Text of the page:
Workers' comp carriers must "earn" the business of preferred risks

Workers' comp carriers must "earn" the business of preferred risks | Insurance Business America


The US workers’ compensation system saw net premiums decline 10% to $42 billion in 2020, a dip largely due to job losses and shrinking payrolls during the COVID-19 pandemic. But, at the same time, carriers generally experienced improved loss ratios, which was a symptom of people working from home and avoiding typical risk-creating activities in the workplace. So, despite the industry reporting $260 million in COVID-19 incurred losses in 2020, according to the National Council on Compensation Insurance (NCCI), the reduction in general loss activity left workers’ compensation carriers in good shape heading into 2021. 

“In general, it was good for the industry, particularly when coupled with the idea that there’s going to be a pretty powerful rebooting of the economy, and we have reason to believe there will be a somewhat safer work environment in the future,” said Gary Pearce, chief risk architect at Aclaimant. “One knock-on effect of that is that the average buyer may have a slightly more favorable loss experience modification, which will create some good news in terms of future insurance costs for a while. I think we’ll also see what I call a re-stacking of the relative attractiveness of classes of business moving forward, where underwriters will need to reassess their prior thoughts regarding the risk levels of different industries.”

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Businesses that have a higher potential for disease transmission, such as certain healthcare practices, will likely receive more scrutiny from workers’ compensation underwriters after the pandemic, according to Pearce. Likewise, other industries that have struggled to maintain their financial solvency through COVID-19, such as restaurants, retail and hospitality, will be probed by underwriters to ensure that they have enough liquidity to bear whatever deductible or retention they’re taking under their workers’ compensation program. 

Workers’ compensation carriers will be looking to attract “preferred risks” as the US emerges from the COVID-19 pandemic. Pearce commented: “I think the better carriers are looking on the pandemic as a market disruption opportunity, which has given them a chance to cherry pick business and write some more discriminating accounts. The questions they’ll be asking themselves are: ‘How do we go forward from this? Do we have a business plan that will enable us to thrive in a recovery environment?’ And the winners will be the insurance companies that can attract and retain the preferred risks.”

Winning the favor of “preferred risks” takes time and effort. As a former workers’ compensation buyer for many years, Pearce said the first thing he looked for in a carrier partner was stability. He rejected working with carriers that were new to a line of business and were buying their way in by dropping prices and making unrealistic guarantees about the future.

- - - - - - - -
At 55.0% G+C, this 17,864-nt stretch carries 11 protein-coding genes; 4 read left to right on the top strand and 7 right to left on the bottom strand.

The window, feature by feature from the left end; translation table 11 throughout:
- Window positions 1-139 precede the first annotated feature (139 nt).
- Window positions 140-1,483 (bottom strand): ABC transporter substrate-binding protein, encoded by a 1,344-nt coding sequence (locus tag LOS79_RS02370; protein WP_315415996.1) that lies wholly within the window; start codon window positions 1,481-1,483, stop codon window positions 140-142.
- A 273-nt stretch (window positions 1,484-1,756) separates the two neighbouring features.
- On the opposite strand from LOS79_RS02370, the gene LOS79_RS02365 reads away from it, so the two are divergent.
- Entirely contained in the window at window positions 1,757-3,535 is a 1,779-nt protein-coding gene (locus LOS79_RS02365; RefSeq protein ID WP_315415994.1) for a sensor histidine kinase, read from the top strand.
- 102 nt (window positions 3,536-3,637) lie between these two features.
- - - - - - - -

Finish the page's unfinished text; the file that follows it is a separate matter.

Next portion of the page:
“Rather, I wanted a carrier that would be attracted to quality accounts and had the characteristics to attract and retain those accounts over time,” he told Insurance Business. “Those characteristics would be: a financial standing of impeccable level (in terms of capital, surplus, financial ratings, etc.), but also the talent and infrastructure to know the business, to serve it well, and to meet the service needs of the sophisticated or more needy buyer. Those things haven’t gone out of fashion. You want to get with the operators who only want the quality risks, because they’re the ones who are going to be successful in their underwriting, and therefore they’ll be a good stable source.

“Anybody can fly an airplane in calm weather when they’re just scooting along in the atmosphere, but you want a talented pilot when the weather is bad or other things go haywire. That’s true when you’re buying insurance as well. You have to arrange your program with an eye toward how things will go when the going gets rough, either because the carriers aren’t getting investment income, or because you, as an insured, have had a shock loss, or there are environmental factors such as COVID-19 that turn the world upside down. You need carrier partners who are going to stick with you over those times. And so, insurers have got to build that reputation, and they need to have that infrastructure and that financial standing - and those things aren’t built and earned overnight.”

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With the workers’ compensation market thriving after several years of unparalleled results, there has been an influx of new carriers, programs and insurtech companies that continue to add capacity and drive competition.

“One of the dirty little secrets of the workers’ compensation business is that, compared to the liability business, your upside is a lot more defined these days,” said Pearce. “Workers’ compensation is looking a little more attractive than things like motor vehicle liability, because there’s not as much risk of a nuclear jury verdict. Juries don’t get to hear workers’ comp cases, the market’s controlled by statute, so insurers can probably manage their retentions a little better, their catastrophe exposure a little better, and they have more control over the social kickback, which is alive and well against ‘big bad insurance companies’ today.

“You’re somewhat insulated from all that in the world of workers’ compensation, not totally, but to a far greater degree than areas like general and auto liability, which were often looked on as safer areas of underwriting in the past. Workers’ compensation is looking to be a little more attractive, but again, if you haven’t been in the game and earned that reputation, you’re going have a hard time attracting the preferred risks.”